Add another first for the Gallery Bethesda apartment project in Woodmont Triangle.
The U.S. Green Building Council on Wednesday awarded the 18-story, 234-unit building on Rugby Avenue with a LEED Gold rating, the first new construction in downtown Bethesda to achieve the mark.
The LEED certification system awards points for various energy saving and sustainable attributes of buildings across many categories. According to developer Donohoe, the Gallery Bethesda earned its Gold rating thanks in part to onsite stormwater management, high efficiency lighting, green roofs, a complimentary electric car charging station for residents and use of more than 75 percent recycled materials during construction.
“We’ve designed Gallery to be the healthiest, most environmentally friendly residences in Bethesda,” Donohoe Development Senior Vice President Jad Donohoe said in a press release.
Construction finished on the building (the first of two Gallery Bethesda residential towers) early this year. Donohoe and apartment management firm Vantage Management celebrated the official grand opening in June.
It’s the first completely smoke-free apartment in downtown Bethesda and the first completed residential project in the new wave of development hitting Woodmont Triangle. It’s also the tallest residential building in downtown Bethesda.
Some photos via Donohoe Companies
The green nonprofit on Monday announced the hiring of Veronique Marier, most recently a deputy director of the D.C. government’s Energy Administration. Marier will take over for departing Executive Director Dave Feldman, whose official last day will be July 11.
“We’re delighted Véronique is joining Bethesda Green at a pivotal point in its development,” Bethesda Green Board Chair Anthony Millin said in a prepared statement. “She has the energy, drive and experience to lead the organization as we explore ways to expand our efforts in Bethesda through supporting exciting new sustainable projects such as commercial rooftop gardens and EcoDistrict development in the downtown business sector.”
The ecodistrict concept could be part of a new planning department master plan for the area, though its unknown to what extent.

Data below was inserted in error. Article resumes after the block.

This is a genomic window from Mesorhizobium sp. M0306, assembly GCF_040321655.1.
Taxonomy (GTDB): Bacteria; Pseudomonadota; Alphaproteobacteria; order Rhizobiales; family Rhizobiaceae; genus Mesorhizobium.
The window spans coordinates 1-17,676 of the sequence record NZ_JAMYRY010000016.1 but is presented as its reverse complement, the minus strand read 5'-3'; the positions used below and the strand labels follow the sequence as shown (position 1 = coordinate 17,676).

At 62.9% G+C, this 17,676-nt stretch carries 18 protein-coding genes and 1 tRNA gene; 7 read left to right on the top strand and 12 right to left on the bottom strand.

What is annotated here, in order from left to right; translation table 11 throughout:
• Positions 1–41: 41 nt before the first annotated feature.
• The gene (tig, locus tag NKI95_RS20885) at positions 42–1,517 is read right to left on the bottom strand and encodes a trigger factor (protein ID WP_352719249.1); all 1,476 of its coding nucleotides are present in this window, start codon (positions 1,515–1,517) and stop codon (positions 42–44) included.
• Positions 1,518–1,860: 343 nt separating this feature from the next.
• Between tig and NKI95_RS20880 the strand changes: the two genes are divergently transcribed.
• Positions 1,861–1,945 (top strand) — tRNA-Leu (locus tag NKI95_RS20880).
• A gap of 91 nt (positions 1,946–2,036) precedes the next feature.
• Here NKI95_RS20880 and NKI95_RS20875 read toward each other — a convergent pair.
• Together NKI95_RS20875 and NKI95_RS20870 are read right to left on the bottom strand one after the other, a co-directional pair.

Marier led the development of D.C.’s Comprehensive Energy Plan and helped finalize new energy benchmarking regulations for D.C. buildings. She also helped develop legislation passed last fall in D.C. that removes barriers to installing rooftop solar panels.
Feldman helped found Bethesda Green in 2008. The nonprofit, with the backing of Montgomery County, established a green business incubator above the Capital One Bank branch at Cordell and Woodmont Avenues.
Feldman is leaving the position to set up Bethesda Green-like organizations in other cities through his company, Livability Project. The press release said Feldman will remain involved with Bethesda Green.
Marier could not be reached for comment.
Photo via LinkedIn
Montgomery County on Wednesday put out a request for proposals for companies interested in installing solar panels in empty parking spots on the top of 12 public garages.
The county’s Department of Transportation is looking for vendors to put the solar panels on four garages in downtown Bethesda, seven in Silver Spring and one in Wheaton. The concept would have those vendors sell energy generated by the solar panels back to the county to power the garages, and perhaps other structures.
MCDOT says the RFEP (the “E” is for energy) is part of the county’s efforts to meet its climate and clean energy goals. Proposals are due by Sept. 5.
Three of the four garages included in downtown Bethesda are known as home to entire levels of empty parking spaces, especially on the top floors of the structures.
The six-floor Del Ray Avenue Parking Garage (4907 Del Ray Ave.) is so empty that the top floor is chained off. MCDOT estimates the top floor of the garage could fit enough solar panels to produce 757,355 killowatt hours annually. That would be enough to offset 66 percent of the energy used to power the garage each year.